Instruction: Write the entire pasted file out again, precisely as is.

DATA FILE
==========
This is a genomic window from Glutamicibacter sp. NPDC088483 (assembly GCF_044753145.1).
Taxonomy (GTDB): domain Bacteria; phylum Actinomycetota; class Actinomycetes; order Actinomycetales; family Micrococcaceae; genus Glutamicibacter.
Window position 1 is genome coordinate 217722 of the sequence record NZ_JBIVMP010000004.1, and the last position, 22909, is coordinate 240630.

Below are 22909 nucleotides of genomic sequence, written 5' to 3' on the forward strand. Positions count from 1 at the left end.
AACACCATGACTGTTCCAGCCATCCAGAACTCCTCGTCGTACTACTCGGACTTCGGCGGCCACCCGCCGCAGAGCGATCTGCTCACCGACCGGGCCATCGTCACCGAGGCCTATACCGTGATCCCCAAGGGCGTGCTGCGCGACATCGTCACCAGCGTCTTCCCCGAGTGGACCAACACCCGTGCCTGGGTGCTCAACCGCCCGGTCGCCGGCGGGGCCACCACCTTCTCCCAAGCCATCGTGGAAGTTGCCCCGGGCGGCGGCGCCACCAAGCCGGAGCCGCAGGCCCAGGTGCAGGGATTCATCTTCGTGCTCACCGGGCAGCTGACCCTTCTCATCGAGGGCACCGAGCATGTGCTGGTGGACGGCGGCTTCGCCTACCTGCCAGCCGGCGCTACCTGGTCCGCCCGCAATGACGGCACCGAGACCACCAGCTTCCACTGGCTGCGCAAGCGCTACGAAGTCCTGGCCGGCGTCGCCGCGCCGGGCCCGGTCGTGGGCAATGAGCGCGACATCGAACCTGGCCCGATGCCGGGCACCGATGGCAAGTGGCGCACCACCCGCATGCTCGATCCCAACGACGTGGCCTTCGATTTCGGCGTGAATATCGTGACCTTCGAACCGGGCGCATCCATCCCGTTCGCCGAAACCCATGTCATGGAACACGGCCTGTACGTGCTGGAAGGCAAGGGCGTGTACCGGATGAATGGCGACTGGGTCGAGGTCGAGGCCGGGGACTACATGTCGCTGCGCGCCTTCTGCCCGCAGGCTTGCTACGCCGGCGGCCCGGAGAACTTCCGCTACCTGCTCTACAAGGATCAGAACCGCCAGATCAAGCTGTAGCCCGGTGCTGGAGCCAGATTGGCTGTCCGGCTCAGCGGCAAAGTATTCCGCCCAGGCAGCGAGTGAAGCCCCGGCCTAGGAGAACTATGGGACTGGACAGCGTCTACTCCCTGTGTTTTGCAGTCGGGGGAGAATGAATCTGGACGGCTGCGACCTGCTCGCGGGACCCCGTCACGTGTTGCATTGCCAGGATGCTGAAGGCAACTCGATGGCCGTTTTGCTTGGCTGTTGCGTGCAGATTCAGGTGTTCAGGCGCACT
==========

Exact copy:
This is a genomic window from Glutamicibacter sp. NPDC088483 (assembly GCF_044753145.1).
Taxonomy (GTDB): domain Bacteria; phylum Actinomycetota; class Actinomycetes; order Actinomycetales; family Micrococcaceae; genus Glutamicibacter.
Window position 1 is genome coordinate 217722 of the sequence record NZ_JBIVMP010000004.1, and the last position, 22909, is coordinate 240630.

Below are 22909 nucleotides of genomic sequence, written 5' to 3' on the forward strand. Positions count from 1 at the left end.
AACACCATGACTGTTCCAGCCATCCAGAACTCCTCGTCGTACTACTCGGACTTCGGCGGCCACCCGCCGCAGAGCGATCTGCTCACCGACCGGGCCATCGTCACCGAGGCCTATACCGTGATCCCCAAGGGCGTGCTGCGCGACATCGTCACCAGCGTCTTCCCCGAGTGGACCAACACCCGTGCCTGGGTGCTCAACCGCCCGGTCGCCGGCGGGGCCACCACCTTCTCCCAAGCCATCGTGGAAGTTGCCCCGGGCGGCGGCGCCACCAAGCCGGAGCCGCAGGCCCAGGTGCAGGGATTCATCTTCGTGCTCACCGGGCAGCTGACCCTTCTCATCGAGGGCACCGAGCATGTGCTGGTGGACGGCGGCTTCGCCTACCTGCCAGCCGGCGCTACCTGGTCCGCCCGCAATGACGGCACCGAGACCACCAGCTTCCACTGGCTGCGCAAGCGCTACGAAGTCCTGGCCGGCGTCGCCGCGCCGGGCCCGGTCGTGGGCAATGAGCGCGACATCGAACCTGGCCCGATGCCGGGCACCGATGGCAAGTGGCGCACCACCCGCATGCTCGATCCCAACGACGTGGCCTTCGATTTCGGCGTGAATATCGTGACCTTCGAACCGGGCGCATCCATCCCGTTCGCCGAAACCCATGTCATGGAACACGGCCTGTACGTGCTGGAAGGCAAGGGCGTGTACCGGATGAATGGCGACTGGGTCGAGGTCGAGGCCGGGGACTACATGTCGCTGCGCGCCTTCTGCCCGCAGGCTTGCTACGCCGGCGGCCCGGAGAACTTCCGCTACCTGCTCTACAAGGATCAGAACCGCCAGATCAAGCTGTAGCCCGGTGCTGGAGCCAGATTGGCTGTCCGGCTCAGCGGCAAAGTATTCCGCCCAGGCAGCGAGTGAAGCCCCGGCCTAGGAGAACTATGGGACTGGACAGCGTCTACTCCCTGTGTTTTGCAGTCGGGGGAGAATGAATCTGGACGGCTGCGACCTGCTCGCGGGACCCCGTCACGTGTTGCATTGCCAGGATGCTGAAGGCAACTCGATGGCCGTTTTGCTTGGCTGTTGCGTGCAGATTCAGGTGTTCAGGCGCACT